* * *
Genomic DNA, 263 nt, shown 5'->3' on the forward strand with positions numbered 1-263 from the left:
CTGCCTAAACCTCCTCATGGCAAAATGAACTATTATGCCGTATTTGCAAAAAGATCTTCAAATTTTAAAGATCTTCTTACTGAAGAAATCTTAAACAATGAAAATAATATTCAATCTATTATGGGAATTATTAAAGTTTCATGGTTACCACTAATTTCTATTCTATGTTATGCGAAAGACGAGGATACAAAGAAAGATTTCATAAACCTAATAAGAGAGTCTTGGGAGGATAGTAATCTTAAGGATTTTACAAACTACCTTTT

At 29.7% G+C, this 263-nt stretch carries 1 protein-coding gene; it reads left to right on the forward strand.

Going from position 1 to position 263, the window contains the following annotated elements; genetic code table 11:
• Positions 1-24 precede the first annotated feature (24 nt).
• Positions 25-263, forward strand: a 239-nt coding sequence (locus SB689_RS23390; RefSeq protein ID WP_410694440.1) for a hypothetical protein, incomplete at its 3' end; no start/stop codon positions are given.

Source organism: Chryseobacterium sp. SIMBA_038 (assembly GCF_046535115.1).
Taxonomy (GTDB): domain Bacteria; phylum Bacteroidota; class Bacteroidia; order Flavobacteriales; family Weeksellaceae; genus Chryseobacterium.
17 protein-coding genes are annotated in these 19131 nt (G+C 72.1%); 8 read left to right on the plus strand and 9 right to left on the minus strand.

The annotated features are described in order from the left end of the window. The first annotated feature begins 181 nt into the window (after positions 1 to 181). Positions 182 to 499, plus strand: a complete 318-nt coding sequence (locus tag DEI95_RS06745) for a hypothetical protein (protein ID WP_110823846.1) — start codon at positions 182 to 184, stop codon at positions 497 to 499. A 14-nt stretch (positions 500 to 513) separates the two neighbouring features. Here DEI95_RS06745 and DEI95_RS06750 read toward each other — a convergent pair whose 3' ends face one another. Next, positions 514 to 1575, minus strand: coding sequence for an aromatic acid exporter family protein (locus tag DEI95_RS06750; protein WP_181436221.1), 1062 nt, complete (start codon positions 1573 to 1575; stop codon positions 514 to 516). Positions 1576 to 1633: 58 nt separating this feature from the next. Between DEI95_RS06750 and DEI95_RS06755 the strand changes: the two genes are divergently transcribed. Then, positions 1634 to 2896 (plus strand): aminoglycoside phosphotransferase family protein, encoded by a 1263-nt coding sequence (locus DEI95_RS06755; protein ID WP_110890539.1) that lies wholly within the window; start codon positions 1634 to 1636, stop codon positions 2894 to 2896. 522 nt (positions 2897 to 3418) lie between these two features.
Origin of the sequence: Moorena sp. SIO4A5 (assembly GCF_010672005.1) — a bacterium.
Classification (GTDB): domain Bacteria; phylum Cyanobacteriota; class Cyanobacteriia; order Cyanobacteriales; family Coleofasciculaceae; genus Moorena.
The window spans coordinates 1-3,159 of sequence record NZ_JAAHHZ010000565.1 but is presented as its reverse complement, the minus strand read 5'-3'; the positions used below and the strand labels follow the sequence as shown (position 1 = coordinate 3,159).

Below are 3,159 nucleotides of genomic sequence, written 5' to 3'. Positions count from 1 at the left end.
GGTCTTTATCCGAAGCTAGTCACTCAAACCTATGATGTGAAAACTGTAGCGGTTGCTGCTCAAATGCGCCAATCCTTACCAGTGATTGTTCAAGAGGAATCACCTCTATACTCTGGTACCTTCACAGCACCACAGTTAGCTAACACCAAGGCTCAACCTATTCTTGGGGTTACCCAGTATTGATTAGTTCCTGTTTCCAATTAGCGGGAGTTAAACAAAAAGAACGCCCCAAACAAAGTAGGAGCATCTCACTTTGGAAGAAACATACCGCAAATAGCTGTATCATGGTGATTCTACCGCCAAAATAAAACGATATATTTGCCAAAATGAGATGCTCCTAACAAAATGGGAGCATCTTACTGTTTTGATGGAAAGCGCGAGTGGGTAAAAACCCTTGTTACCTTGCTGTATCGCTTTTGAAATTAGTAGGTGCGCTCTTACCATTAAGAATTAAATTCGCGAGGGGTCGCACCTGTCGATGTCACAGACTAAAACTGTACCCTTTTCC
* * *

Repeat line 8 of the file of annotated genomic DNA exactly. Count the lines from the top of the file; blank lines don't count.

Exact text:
Taxonomy (GTDB): domain Bacteria; phylum Bacteroidota; class Bacteroidia; order Flavobacteriales; family Weeksellaceae; genus Chryseobacterium.